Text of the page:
Thamesmead Housing Zone flats on sale for £662,500 – as residents miss out on income

Properties at a new 1,750-home development from Peabody and Berkeley Homes are on sale for up to £662,500 for a flat as Greenwich council decisions see related income lacking for local residents.

Developers will pay a low rate of £40 per square metre in Community Infrastructure Levy funding to the authority to fund services, with a rate set in 2015.

Render of development

Unlike the £70 rate adopted in most of Greenwich borough (which is one of the lowest in London) it wasn’t Greenwich council but the Planning Examiner who set that £40 rate in this eastern part of the borough. However, by 2018 Greenwich could have increased it. They committed to a review which never appeared to happen. Most councils that also set a low rate in one part used far higher rates in more expensive areas to offset income. Greenwich Council could have gone for £230 psm in the west of the borough but chose £70 psm.

Both decisions contributed to a loss of millions, with other London boroughs covering Zones 2-4 often tens of millions ahead in revenue for services due to applying a higher rate for developers to pay.

The 2015 Greenwich CIL report which determined totals paid by developers stated “The Council makes a commitment in its supporting information document (CE9) to a review within three years of implementation”.

2018 review commitment made in 2015 report. There was no change unlike other London boroughs and being far below estimated income

A review around 2018 would have seen – at the very least – an increase £50 per square metre in the area where 1,750 homes are to be built, as the Mayor of London was in the process of reducing his CIL rate from £35 psm to £25 psm in Greenwich borough offering the ability for the borough element to rise.

Even if we take that baseline of a £10 psm rise, when applied over 1,750 homes that is a sizable sum now lost to borough residents for a whole range of possible services and infrastructure improvements. However, other boroughs that have revised have tended to increase rates by far higher sums even without a reduced Mayoral CIL applying to their areas.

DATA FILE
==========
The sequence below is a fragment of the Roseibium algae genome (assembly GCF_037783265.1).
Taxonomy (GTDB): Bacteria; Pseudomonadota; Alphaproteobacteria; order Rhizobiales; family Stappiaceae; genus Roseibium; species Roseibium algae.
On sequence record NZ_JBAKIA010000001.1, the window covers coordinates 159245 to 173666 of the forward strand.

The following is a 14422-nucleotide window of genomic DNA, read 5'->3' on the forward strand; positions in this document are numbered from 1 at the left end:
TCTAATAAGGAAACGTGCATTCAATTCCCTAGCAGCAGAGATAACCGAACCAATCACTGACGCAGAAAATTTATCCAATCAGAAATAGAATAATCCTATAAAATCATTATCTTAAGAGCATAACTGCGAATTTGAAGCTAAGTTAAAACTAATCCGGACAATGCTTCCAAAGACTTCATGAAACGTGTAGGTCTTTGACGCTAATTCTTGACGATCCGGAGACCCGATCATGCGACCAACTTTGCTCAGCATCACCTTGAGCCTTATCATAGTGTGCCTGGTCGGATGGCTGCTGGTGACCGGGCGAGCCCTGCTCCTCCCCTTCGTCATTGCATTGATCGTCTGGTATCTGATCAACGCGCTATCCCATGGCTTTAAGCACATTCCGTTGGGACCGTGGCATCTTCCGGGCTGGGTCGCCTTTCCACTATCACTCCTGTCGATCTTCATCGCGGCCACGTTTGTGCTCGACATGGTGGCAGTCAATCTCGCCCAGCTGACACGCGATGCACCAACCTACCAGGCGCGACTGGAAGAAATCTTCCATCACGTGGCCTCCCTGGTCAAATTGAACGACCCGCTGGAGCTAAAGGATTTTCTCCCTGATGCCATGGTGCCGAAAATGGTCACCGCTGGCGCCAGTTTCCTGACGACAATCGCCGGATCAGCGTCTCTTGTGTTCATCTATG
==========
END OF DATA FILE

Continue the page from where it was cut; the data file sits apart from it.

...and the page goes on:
Haringey have three zones and revised the lowest up. Certain area have far higher rates to compensate low rate area. Result is income far in excess of Greenwich borough since 2015
Section 106

The failure to gain additional CIL income compounds issues with how they allocated the other main source of funding – Section 106.

As covered extensively on this site last year, plans to improve the wider area and links to Plumstead station and local shops by substantial alterations to a three-lane gyratory were scrapped. Not one penny of Section 106 will now be spent on improved pedestrian and cycling links to the nearest station which also serves many bus routes, nor local shops. That ignored two council reports (and one then in draft and now adopted) on encouraging people to walk, use public transport and encourage sustainability.

Gyratory set to remain

Requests from residents for answers are being rebuffed. When some councillors have been asked about the issue, they state low rates applied to developers in 2015 were the best they could secure, which is contradicted by the 2015 Planning Examiner’s report.

There’s also silence from the council on why no revision took place in 2018 despite a 2015 commitment to do so.

Failure to revise CIL rate alongside S106 allocation decision ensure no improvement to pedestrian links to station, bus routes and shops

This has ensured millions of income has been lost, with Greenwich sitting near the foot of income from this key source of funding since 2015.

They now state they will look to revise rates four years after committing to in 2015. It’s a long process that can take 18 months at least, and many more millions could be lost before it happens.

It’s all the more odd in a time of harsh cuts from central government not to secure every penny they could.